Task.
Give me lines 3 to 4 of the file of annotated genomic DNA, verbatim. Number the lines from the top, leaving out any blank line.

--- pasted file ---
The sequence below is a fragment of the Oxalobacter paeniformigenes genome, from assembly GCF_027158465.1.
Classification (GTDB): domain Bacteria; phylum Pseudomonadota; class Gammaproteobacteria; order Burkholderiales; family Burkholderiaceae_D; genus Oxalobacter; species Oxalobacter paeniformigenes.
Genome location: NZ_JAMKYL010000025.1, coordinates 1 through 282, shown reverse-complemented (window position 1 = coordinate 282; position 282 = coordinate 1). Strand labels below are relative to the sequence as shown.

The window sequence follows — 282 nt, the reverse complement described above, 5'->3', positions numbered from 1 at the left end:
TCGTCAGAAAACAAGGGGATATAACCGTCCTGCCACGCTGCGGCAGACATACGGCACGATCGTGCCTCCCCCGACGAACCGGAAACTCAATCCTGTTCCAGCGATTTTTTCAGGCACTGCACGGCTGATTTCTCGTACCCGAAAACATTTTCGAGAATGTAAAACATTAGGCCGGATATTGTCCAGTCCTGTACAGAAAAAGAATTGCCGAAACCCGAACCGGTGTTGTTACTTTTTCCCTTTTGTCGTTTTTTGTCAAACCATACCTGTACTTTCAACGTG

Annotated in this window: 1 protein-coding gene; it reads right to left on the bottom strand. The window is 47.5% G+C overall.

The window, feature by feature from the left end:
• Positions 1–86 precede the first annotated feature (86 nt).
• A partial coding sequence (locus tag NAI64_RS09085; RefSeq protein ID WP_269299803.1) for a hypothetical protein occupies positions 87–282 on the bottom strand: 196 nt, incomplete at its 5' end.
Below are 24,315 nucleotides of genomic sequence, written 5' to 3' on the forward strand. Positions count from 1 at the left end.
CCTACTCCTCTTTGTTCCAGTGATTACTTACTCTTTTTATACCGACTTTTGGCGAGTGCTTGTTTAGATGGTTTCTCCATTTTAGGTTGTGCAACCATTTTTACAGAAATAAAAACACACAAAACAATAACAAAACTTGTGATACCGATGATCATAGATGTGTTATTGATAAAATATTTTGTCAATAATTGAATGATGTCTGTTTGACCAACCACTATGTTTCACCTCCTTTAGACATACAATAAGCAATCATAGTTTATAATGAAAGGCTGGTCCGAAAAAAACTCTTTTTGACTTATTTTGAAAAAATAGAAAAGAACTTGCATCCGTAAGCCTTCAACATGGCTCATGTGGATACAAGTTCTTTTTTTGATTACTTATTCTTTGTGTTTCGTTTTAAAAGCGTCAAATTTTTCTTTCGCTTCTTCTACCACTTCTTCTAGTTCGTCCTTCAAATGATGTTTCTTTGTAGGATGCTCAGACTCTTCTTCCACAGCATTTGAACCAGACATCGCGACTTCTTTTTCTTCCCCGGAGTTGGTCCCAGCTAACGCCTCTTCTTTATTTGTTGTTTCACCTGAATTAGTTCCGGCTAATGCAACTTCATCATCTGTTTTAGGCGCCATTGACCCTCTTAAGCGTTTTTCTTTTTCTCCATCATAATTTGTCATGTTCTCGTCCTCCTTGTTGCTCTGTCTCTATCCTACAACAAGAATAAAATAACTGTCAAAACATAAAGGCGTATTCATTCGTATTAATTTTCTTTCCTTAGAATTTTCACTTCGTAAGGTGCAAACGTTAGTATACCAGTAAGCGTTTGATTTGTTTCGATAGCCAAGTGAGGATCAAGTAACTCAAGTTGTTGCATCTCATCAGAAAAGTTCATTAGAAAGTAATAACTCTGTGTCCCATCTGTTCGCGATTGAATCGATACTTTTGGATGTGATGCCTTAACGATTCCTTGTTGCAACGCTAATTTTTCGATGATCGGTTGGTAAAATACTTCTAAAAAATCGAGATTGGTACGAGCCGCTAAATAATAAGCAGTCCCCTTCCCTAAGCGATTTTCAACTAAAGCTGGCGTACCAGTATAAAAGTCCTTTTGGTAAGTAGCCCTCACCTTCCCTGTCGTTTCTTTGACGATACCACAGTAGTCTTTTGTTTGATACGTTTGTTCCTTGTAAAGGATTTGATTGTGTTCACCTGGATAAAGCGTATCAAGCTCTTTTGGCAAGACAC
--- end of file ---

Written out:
Genome location: NZ_JAMKYL010000025.1, coordinates 1 through 282, shown reverse-complemented (window position 1 = coordinate 282; position 282 = coordinate 1). Strand labels below are relative to the sequence as shown.

The window sequence follows — 282 nt, the reverse complement described above, 5'->3', positions numbered from 1 at the left end: